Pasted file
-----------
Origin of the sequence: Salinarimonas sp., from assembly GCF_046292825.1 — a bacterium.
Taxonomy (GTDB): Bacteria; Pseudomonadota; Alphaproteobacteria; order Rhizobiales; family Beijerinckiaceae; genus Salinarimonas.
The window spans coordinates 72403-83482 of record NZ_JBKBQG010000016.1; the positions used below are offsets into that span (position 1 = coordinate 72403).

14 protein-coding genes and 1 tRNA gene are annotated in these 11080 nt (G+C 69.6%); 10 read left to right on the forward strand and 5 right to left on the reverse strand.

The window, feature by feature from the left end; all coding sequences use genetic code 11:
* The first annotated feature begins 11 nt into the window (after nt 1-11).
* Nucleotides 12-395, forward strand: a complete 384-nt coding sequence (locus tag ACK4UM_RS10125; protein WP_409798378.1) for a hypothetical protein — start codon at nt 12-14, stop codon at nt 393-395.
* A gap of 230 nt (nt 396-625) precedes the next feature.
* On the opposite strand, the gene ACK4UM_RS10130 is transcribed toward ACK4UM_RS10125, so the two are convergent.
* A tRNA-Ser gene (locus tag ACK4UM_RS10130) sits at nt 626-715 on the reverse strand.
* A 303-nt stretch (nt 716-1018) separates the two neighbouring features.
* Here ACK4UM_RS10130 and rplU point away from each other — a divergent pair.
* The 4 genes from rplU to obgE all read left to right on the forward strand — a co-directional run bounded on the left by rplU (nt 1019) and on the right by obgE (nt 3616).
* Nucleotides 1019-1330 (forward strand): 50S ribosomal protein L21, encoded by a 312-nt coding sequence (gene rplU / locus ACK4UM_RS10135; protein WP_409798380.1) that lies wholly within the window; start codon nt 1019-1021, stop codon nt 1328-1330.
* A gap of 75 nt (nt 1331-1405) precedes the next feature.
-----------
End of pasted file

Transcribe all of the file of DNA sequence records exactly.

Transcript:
Origin of the sequence: Salinarimonas sp., from assembly GCF_046292825.1 — a bacterium.
Taxonomy (GTDB): Bacteria; Pseudomonadota; Alphaproteobacteria; order Rhizobiales; family Beijerinckiaceae; genus Salinarimonas.
The window spans coordinates 72403-83482 of record NZ_JBKBQG010000016.1; the positions used below are offsets into that span (position 1 = coordinate 72403).

14 protein-coding genes and 1 tRNA gene are annotated in these 11080 nt (G+C 69.6%); 10 read left to right on the forward strand and 5 right to left on the reverse strand.

The window, feature by feature from the left end; all coding sequences use genetic code 11:
* The first annotated feature begins 11 nt into the window (after nt 1-11).
* Nucleotides 12-395, forward strand: a complete 384-nt coding sequence (locus tag ACK4UM_RS10125; protein WP_409798378.1) for a hypothetical protein — start codon at nt 12-14, stop codon at nt 393-395.
* A gap of 230 nt (nt 396-625) precedes the next feature.
* On the opposite strand, the gene ACK4UM_RS10130 is transcribed toward ACK4UM_RS10125, so the two are convergent.
* A tRNA-Ser gene (locus tag ACK4UM_RS10130) sits at nt 626-715 on the reverse strand.
* A 303-nt stretch (nt 716-1018) separates the two neighbouring features.
* Here ACK4UM_RS10130 and rplU point away from each other — a divergent pair.
* The 4 genes from rplU to obgE all read left to right on the forward strand — a co-directional run bounded on the left by rplU (nt 1019) and on the right by obgE (nt 3616).
* Nucleotides 1019-1330 (forward strand): 50S ribosomal protein L21, encoded by a 312-nt coding sequence (gene rplU / locus ACK4UM_RS10135; protein WP_409798380.1) that lies wholly within the window; start codon nt 1019-1021, stop codon nt 1328-1330.
* A gap of 75 nt (nt 1331-1405) precedes the next feature.